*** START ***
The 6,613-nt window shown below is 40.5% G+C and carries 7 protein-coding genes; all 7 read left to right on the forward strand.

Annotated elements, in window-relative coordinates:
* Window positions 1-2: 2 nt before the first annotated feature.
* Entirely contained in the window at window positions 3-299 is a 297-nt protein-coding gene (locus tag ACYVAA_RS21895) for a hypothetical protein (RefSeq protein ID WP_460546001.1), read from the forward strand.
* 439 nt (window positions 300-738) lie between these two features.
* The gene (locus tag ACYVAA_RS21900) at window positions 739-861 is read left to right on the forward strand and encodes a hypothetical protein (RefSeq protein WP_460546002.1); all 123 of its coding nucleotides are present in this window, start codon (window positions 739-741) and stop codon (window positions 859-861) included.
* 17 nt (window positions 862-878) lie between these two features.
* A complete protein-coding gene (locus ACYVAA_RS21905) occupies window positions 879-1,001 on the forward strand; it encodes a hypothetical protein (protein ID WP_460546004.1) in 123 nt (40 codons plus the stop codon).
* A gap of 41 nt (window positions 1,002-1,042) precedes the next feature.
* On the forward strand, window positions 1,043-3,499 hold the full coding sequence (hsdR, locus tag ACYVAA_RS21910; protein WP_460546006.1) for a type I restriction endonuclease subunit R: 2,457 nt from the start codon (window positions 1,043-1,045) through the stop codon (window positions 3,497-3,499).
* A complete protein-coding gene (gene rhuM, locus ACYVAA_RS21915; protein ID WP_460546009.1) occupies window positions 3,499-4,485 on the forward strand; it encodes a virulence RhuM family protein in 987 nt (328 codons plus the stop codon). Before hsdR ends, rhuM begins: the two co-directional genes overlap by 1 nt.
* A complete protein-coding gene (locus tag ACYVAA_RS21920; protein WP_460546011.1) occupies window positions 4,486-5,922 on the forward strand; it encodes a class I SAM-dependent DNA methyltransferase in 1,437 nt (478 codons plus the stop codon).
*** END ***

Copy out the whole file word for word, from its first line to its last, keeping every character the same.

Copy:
The 6,613-nt window shown below is 40.5% G+C and carries 7 protein-coding genes; all 7 read left to right on the forward strand.

Annotated elements, in window-relative coordinates:
* Window positions 1-2: 2 nt before the first annotated feature.
* Entirely contained in the window at window positions 3-299 is a 297-nt protein-coding gene (locus tag ACYVAA_RS21895) for a hypothetical protein (RefSeq protein ID WP_460546001.1), read from the forward strand.
* 439 nt (window positions 300-738) lie between these two features.
* The gene (locus tag ACYVAA_RS21900) at window positions 739-861 is read left to right on the forward strand and encodes a hypothetical protein (RefSeq protein WP_460546002.1); all 123 of its coding nucleotides are present in this window, start codon (window positions 739-741) and stop codon (window positions 859-861) included.
* 17 nt (window positions 862-878) lie between these two features.
* A complete protein-coding gene (locus ACYVAA_RS21905) occupies window positions 879-1,001 on the forward strand; it encodes a hypothetical protein (protein ID WP_460546004.1) in 123 nt (40 codons plus the stop codon).
* A gap of 41 nt (window positions 1,002-1,042) precedes the next feature.
* On the forward strand, window positions 1,043-3,499 hold the full coding sequence (hsdR, locus tag ACYVAA_RS21910; protein WP_460546006.1) for a type I restriction endonuclease subunit R: 2,457 nt from the start codon (window positions 1,043-1,045) through the stop codon (window positions 3,497-3,499).
* A complete protein-coding gene (gene rhuM, locus ACYVAA_RS21915; protein ID WP_460546009.1) occupies window positions 3,499-4,485 on the forward strand; it encodes a virulence RhuM family protein in 987 nt (328 codons plus the stop codon). Before hsdR ends, rhuM begins: the two co-directional genes overlap by 1 nt.
* A complete protein-coding gene (locus tag ACYVAA_RS21920; protein WP_460546011.1) occupies window positions 4,486-5,922 on the forward strand; it encodes a class I SAM-dependent DNA methyltransferase in 1,437 nt (478 codons plus the stop codon).